Sound Boards – A sound board is a thin board that runs parallel to the strings. It covers most of the size of the piano. It is only supported on the edges. Sound boards are thin and made from very sappy and resin-filled hardwoods. They are “crowned” (thicker in the middle than on the edge). This board acts much like the body of acoustic guitar amplifying the sound of the vibrating strings. Maintenance of a sound board requires only that it not be subjected to extreme conditions, such as temperature and humidity fluctuations. Even under the best conditions, the sound board can develop hair-line cracks. These usually never cause any problems, but large cracks that go all the way through the board may create a buzzing or rattling sound when the board vibrates. This may only happen on certain notes or chords. If this occurs, cracks can be repaired. However it can take away from the tone quality of the piano. Replacing the sound board can be exceptionally expensive. Replacement requires that all tension be removed from strings and the plate must be removed, which is the same procedure used when replacing pin blocks. When such extensive rebuilding is done, you should consider replacing not just the sound board but also the pin block, strings and tuning pins as well. The result is virtually a new piano. However, only a few older pianos are worth undertaking this extensive and expensive rebuilding job.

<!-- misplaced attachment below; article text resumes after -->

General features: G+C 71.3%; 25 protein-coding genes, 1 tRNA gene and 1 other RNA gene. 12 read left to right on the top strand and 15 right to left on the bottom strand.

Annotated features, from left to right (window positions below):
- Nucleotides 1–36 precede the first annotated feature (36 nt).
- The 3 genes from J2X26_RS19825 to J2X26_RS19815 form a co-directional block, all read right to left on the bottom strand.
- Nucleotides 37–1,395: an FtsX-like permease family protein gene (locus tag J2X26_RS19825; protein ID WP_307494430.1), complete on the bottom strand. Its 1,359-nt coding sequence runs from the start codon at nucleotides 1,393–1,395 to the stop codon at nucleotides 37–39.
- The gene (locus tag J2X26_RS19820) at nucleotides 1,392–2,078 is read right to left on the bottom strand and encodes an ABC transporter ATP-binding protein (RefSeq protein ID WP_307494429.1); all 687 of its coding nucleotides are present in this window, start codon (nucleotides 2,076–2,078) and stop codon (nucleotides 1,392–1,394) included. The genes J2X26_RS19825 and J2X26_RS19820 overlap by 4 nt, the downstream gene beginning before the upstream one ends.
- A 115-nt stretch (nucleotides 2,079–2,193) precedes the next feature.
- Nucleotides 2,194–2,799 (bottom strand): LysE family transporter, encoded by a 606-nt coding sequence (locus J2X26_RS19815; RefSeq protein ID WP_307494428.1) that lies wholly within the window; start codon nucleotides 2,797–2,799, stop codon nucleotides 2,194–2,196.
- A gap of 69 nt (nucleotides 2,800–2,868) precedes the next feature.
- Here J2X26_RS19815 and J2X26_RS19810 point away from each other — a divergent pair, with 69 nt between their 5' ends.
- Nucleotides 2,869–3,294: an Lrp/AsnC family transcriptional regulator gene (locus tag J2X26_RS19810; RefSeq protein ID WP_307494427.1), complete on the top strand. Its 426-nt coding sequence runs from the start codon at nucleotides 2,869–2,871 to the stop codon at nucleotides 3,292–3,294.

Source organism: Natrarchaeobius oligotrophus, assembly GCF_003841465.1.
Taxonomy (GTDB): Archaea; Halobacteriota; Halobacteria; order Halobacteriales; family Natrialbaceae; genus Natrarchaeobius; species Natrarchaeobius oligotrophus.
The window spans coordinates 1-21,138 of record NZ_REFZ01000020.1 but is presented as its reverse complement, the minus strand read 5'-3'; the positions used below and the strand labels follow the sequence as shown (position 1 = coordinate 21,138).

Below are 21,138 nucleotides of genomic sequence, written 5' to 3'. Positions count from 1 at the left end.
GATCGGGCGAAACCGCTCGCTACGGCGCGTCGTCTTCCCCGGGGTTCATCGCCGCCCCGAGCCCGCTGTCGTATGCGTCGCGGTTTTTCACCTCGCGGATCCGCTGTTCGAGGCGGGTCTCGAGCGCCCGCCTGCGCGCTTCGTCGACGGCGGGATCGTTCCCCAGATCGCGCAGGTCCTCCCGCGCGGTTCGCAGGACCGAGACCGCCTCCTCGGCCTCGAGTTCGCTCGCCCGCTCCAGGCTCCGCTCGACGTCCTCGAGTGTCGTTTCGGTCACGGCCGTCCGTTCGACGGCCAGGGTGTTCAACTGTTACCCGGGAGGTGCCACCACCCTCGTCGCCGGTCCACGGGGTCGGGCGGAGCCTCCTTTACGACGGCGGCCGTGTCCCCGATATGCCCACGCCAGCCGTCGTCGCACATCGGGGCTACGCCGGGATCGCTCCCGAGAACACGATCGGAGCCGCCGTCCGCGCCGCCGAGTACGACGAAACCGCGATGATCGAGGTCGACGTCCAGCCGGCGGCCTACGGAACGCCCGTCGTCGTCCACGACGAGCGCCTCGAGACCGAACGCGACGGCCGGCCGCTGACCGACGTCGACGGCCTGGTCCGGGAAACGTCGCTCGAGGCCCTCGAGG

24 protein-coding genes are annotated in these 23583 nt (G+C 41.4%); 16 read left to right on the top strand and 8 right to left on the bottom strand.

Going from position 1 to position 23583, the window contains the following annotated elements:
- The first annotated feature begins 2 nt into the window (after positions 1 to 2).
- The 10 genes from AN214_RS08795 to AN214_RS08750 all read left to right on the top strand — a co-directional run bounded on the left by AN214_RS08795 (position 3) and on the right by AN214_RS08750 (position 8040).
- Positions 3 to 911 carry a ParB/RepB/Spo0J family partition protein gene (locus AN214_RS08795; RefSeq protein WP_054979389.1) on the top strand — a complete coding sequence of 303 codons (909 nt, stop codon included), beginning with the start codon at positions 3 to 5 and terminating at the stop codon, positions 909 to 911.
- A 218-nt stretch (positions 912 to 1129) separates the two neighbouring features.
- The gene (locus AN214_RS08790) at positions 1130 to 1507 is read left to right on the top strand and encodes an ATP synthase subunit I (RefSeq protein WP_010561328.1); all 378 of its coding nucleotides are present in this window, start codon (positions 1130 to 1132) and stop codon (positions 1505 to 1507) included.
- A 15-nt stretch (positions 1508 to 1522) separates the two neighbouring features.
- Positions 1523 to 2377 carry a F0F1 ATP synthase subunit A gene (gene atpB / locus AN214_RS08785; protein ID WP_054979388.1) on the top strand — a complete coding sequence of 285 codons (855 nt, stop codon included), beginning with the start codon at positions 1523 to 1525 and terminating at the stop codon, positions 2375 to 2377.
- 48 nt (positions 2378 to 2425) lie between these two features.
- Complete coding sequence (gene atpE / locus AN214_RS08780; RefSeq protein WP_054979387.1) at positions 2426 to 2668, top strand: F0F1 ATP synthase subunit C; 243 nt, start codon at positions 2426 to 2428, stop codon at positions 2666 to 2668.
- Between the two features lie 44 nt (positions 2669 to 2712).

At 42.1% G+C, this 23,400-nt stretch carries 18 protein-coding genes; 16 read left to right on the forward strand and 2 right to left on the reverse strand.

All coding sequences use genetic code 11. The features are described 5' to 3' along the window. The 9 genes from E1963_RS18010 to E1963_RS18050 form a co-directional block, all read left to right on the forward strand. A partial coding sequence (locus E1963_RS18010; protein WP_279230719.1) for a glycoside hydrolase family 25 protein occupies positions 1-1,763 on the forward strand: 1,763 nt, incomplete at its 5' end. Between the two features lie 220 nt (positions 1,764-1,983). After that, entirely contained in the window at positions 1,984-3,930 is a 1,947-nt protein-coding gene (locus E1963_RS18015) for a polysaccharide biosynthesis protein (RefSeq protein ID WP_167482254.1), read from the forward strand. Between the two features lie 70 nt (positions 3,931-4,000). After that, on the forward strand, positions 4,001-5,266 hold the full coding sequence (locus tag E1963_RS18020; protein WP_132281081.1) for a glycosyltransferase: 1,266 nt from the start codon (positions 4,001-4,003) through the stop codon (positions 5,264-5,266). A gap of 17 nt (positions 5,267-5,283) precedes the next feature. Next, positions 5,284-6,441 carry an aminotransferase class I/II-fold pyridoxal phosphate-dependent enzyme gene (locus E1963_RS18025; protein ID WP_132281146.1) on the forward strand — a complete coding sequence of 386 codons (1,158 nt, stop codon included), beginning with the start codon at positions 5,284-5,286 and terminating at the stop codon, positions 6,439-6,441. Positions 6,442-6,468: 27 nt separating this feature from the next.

Humidity Control Systems – Humidity affects many aspects of a piano. Excessive dampness can cause keys to stick, actions to become sluggish and heavy, and strings and pins to rust. Excessive dryness can cause sound boards, pin blocks, and bridges to crack. Also, wooden parts in actions can become brittle and break more often. Fluctuations between damp and dry conditions can seriously affect the tuning as well. Dampchaser Humidity Control Devices can help to regulate humidity levels in a piano. Dehumidifiers are tubes that extend across the piano, inside. They have a low wattage heating element that distributes dry heat evenly throughout the piano, eliminating dampness. The humidifier consists of a reservoir filled with water and a submersible element. When the climate heats the water, it creates dampness in the piano. I frequently don’t recommend the humidifier unless it is absolutely necessary. Whether used individually or together, the humidifier and dehumidifier are regulated by a humidistat.
At Conder’s Piano Service, we have been certified to install Dampchaser systems since 1978.